At the same time, local officials banned alcohol from the beach, along with all alcohol sales after 10 p.m. in an effort to curb partying. The city even sent cellphone text messages to tourists warning, “Vacation Responsibly or Be Arrested.”

“Spring break in Miami Beach may be one of the great rites of passage, but only if you plan on following the rules. Otherwise, you might as well just stay home and save yourself the court costs,” the message read.

But local officials have struggled to enforce COVID ordinances. Under Republican Gov. Ron DeSantis’ pro-business stance, Florida has no statewide mask rules, limits on capacity or other such restrictions.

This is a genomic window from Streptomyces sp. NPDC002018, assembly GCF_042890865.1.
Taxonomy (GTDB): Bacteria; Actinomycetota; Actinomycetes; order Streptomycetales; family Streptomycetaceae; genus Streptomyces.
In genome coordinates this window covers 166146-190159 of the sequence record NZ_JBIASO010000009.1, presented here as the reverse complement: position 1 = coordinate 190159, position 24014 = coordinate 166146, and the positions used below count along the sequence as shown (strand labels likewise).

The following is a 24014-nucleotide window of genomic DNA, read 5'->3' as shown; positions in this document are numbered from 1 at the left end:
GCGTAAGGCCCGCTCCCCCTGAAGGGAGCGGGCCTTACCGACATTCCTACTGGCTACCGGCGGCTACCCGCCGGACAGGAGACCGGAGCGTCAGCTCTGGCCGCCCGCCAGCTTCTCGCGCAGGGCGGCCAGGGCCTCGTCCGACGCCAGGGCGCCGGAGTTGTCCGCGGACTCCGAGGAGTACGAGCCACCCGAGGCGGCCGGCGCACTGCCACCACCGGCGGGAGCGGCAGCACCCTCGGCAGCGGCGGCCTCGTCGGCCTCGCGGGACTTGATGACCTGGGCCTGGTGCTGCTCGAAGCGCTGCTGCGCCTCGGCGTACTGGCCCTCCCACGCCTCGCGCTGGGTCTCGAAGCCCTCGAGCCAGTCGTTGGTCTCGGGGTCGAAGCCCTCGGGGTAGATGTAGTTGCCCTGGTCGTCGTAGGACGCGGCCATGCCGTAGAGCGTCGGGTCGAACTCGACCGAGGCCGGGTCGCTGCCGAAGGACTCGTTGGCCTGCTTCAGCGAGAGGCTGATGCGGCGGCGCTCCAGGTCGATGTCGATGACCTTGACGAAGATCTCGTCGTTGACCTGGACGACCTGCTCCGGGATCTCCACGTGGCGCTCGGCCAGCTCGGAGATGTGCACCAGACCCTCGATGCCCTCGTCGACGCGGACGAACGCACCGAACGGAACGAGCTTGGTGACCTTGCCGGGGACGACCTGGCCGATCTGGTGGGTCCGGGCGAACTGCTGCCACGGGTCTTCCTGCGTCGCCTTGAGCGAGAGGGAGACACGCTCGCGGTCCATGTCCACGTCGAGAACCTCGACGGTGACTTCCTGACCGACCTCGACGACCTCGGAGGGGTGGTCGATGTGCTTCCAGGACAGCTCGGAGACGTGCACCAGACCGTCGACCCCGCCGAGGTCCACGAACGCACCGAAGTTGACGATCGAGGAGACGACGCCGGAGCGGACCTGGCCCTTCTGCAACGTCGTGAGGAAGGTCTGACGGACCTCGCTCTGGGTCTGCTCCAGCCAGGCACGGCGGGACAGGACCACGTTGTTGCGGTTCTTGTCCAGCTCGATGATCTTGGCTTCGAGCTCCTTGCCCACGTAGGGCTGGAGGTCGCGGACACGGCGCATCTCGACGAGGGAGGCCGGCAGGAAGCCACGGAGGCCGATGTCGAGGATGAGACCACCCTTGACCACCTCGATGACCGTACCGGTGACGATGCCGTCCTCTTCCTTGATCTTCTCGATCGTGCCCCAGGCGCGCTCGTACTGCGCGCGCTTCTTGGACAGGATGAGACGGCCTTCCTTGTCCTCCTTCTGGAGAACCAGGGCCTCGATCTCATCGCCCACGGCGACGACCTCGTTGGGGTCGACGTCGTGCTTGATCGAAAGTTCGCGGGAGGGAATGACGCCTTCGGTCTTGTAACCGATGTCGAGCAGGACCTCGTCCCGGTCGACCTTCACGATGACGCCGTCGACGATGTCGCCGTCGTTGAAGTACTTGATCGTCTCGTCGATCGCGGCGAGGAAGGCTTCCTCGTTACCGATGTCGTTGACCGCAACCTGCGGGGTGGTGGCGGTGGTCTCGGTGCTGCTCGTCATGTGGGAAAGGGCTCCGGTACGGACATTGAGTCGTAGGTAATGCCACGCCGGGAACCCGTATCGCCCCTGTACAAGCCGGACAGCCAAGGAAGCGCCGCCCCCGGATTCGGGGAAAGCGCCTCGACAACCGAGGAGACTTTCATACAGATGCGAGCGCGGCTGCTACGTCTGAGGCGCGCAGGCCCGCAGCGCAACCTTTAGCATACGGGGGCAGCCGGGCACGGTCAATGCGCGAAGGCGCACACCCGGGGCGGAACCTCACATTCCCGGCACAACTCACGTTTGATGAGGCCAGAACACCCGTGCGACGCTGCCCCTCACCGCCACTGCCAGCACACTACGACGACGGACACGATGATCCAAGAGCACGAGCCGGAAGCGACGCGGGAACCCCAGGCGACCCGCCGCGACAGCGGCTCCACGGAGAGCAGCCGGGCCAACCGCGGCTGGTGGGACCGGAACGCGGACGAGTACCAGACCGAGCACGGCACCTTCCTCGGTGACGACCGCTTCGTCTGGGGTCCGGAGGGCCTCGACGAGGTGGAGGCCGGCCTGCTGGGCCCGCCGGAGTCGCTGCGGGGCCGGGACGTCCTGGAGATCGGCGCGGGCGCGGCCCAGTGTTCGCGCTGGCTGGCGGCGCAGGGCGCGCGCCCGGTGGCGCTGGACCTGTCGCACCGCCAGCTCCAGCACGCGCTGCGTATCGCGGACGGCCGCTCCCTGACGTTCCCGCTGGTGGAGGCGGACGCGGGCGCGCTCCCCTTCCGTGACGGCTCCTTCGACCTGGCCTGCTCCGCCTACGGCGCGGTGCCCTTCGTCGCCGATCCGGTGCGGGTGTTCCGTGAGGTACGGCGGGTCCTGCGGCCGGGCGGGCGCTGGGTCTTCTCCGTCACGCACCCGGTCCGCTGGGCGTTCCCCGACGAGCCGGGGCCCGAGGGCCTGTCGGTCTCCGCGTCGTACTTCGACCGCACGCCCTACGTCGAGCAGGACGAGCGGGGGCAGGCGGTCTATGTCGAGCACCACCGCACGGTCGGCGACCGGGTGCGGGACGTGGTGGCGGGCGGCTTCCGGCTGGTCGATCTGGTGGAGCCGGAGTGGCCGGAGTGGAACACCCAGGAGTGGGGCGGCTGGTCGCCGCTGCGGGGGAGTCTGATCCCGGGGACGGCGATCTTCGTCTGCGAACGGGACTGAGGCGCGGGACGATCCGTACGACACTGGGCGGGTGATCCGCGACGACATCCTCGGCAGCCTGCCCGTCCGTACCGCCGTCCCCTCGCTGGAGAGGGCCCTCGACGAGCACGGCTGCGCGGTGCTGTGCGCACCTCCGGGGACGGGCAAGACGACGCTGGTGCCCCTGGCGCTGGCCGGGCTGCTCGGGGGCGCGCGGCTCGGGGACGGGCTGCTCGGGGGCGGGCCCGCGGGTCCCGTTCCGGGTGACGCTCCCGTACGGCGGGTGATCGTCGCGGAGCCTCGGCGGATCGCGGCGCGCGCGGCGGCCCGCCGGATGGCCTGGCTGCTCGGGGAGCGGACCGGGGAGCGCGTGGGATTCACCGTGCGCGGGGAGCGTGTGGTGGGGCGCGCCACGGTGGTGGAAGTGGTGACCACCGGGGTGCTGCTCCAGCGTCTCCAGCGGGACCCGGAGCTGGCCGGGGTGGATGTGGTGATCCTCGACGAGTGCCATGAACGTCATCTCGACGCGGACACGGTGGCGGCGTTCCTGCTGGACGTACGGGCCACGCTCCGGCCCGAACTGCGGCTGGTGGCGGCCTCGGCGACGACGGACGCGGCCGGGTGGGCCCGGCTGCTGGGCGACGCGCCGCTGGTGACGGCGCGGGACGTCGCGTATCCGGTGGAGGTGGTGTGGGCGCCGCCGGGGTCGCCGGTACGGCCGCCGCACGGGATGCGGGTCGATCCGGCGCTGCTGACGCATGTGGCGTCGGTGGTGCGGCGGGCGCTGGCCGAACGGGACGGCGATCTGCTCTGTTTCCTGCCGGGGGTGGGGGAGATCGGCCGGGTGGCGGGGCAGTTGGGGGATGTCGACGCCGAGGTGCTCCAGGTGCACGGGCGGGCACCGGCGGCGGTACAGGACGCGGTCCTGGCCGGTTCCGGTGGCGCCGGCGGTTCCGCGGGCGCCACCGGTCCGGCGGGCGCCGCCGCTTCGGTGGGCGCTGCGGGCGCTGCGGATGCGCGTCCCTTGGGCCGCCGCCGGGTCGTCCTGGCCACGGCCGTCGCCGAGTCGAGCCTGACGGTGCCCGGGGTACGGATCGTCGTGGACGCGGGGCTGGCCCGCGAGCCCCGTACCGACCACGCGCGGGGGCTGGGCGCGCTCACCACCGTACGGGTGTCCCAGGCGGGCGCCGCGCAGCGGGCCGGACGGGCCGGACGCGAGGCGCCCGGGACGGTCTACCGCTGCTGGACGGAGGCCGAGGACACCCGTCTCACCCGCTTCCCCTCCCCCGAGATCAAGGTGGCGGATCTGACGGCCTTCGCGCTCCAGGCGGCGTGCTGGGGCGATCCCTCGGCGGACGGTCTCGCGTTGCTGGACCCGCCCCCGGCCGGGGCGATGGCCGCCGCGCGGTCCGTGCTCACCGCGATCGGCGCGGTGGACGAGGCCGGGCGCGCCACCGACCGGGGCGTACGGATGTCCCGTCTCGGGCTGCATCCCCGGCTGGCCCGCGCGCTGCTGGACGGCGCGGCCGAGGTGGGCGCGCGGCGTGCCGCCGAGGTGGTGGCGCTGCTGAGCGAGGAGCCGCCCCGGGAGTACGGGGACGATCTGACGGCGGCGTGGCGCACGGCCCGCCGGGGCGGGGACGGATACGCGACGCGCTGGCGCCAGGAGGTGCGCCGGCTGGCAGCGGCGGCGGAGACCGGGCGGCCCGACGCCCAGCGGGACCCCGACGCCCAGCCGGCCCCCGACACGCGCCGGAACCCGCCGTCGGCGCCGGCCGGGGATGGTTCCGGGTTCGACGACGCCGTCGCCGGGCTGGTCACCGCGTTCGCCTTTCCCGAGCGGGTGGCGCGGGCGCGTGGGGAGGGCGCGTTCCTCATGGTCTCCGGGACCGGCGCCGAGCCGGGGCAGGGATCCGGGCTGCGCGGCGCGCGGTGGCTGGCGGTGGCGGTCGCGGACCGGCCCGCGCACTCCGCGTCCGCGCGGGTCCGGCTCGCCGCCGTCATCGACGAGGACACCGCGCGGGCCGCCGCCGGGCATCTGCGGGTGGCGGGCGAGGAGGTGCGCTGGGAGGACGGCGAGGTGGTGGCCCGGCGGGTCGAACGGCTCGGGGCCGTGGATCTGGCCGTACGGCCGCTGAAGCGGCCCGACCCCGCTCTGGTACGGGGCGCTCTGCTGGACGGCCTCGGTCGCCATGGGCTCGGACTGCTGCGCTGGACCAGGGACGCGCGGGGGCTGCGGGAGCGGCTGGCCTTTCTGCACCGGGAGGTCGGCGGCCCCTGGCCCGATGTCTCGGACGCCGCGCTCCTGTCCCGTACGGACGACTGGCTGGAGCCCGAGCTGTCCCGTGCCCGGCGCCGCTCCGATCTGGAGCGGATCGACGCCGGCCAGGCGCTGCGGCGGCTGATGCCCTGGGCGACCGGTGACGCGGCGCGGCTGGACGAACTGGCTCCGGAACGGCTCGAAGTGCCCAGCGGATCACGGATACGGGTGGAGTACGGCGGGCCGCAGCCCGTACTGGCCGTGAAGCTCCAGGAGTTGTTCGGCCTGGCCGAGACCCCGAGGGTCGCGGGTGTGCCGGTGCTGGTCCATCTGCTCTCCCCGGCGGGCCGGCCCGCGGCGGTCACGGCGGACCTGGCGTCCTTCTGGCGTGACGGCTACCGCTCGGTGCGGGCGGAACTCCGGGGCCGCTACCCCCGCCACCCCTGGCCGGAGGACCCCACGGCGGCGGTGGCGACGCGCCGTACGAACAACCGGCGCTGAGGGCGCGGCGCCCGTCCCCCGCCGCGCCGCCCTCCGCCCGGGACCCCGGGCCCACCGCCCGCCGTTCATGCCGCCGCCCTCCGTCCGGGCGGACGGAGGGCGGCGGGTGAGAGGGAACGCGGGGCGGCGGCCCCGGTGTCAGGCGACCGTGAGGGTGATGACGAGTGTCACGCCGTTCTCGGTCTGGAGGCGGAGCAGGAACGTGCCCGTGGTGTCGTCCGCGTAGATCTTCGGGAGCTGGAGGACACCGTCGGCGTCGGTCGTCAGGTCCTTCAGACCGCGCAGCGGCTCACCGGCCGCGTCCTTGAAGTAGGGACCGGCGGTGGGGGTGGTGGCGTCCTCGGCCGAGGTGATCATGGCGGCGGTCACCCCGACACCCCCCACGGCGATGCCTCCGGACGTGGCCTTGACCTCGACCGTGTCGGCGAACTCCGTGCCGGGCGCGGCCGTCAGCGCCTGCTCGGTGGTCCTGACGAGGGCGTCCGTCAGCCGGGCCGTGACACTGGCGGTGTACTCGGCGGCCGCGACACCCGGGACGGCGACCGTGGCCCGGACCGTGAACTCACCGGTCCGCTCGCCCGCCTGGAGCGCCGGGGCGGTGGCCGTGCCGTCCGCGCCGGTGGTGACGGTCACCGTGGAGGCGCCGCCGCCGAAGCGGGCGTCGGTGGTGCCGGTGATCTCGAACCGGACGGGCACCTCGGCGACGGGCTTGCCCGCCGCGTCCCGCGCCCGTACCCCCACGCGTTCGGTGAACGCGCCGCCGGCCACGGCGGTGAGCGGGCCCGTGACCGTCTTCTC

ALSO READ: U.S. businesses near border struggle with boundaries’ closure

The Associated Press


Like us on Facebook and follow us on Twitter.

Want to support local journalism during the pandemic? Make a donation here.

CoronavirusUSA

Get local stories you won't find anywhere else right to your inbox.
Sign up here

 

People watch as City of Miami Beach Police officers arrest several males on Ocean Drive and 10th Street as spring break has officially begun, Saturday, Feb. 20, 2021 in Miami Beach, Fla. Miami Beach officials are imposing an emergency 8 p.m.-6 a.m. curfew effective immediately, saying large, out-of-control spring break crowds crammed the beaches, trashed some restaurant properties and brawled in the streets. Tourists and hotel guests are being told to stay indoors during the curfew hours. (Pedro Portal/Miami Herald via AP)